Yeah, it’s not good. Writer/director Ricky Tollman has turned the true story of Rob Ford’s crack video into a fake cris du coeur for millennials.
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The movie never quite reconciles its assorted perspectives into a coherent point of view.
I’m not sure why director Ricky Tollman would take a real story that practically writes itself and write something else. It’s hard to follow what he’s trying to say with Run This Town, but it’s said awkwardly, without much regard to reality. The cast are all engaging and terrifically talented. But the story they’re given is a narrative straitjacket that even the best actors couldn’t save.
Run This Town offers some sharp observations about the struggle to provide anything like watchdog journalism in an age of diminished budgets and readership.
An involving and ambitious fictionalized look at Rob Ford's downfall that is far from satisfied with gawking at that Toronto trainwreck, Ricky Tollman's Run This Town also intends to make points about racism and sexual harassment; to lament the slow-motion death of journalism; and to give voice to a generation of young adults who've been maligned by the oldsters who, as the movie sees it, made them the way they are.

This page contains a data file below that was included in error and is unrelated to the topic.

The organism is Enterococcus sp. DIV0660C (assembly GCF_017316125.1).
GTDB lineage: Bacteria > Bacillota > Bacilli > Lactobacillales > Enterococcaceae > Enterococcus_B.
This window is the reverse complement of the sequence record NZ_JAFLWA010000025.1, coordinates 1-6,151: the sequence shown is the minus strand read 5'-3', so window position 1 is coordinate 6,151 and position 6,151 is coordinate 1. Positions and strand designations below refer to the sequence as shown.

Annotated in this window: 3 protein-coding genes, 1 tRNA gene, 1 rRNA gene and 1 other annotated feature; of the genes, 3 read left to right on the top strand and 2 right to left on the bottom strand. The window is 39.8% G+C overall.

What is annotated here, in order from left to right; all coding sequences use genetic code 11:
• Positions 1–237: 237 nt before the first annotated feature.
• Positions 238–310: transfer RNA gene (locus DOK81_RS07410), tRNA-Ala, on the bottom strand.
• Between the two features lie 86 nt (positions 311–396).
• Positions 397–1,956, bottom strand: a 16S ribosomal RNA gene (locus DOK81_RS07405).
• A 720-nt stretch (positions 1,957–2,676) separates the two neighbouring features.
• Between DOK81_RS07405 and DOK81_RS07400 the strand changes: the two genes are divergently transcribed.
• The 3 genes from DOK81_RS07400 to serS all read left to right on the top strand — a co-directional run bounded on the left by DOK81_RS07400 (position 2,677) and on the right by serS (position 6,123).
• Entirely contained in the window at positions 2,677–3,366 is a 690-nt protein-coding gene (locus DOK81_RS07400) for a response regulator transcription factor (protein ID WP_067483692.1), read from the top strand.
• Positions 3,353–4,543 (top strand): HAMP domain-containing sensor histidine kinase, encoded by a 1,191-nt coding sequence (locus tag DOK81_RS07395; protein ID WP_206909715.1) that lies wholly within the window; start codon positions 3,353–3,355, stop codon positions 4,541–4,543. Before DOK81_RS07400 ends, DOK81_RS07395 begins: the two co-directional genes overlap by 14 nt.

Superbly entertaining ... An engaging thriller first and a millennial can-do tale second, Tollman’s script sometimes tells rather than shows as it repeats points later in the picture. Yet the rapid-fire pacing is continually riveting, calling back to the great political thrillers of yesteryear.
Smart, ambitious and impressive, Run This Town is the best kind of feature directing debut, a film that entertains and makes you look forward to what will come next.
Tollman’s promise as a writer and director is evident, but not unlike his ambitious and untested protagonist, an editor might be what he needs most, whether or not he knows it.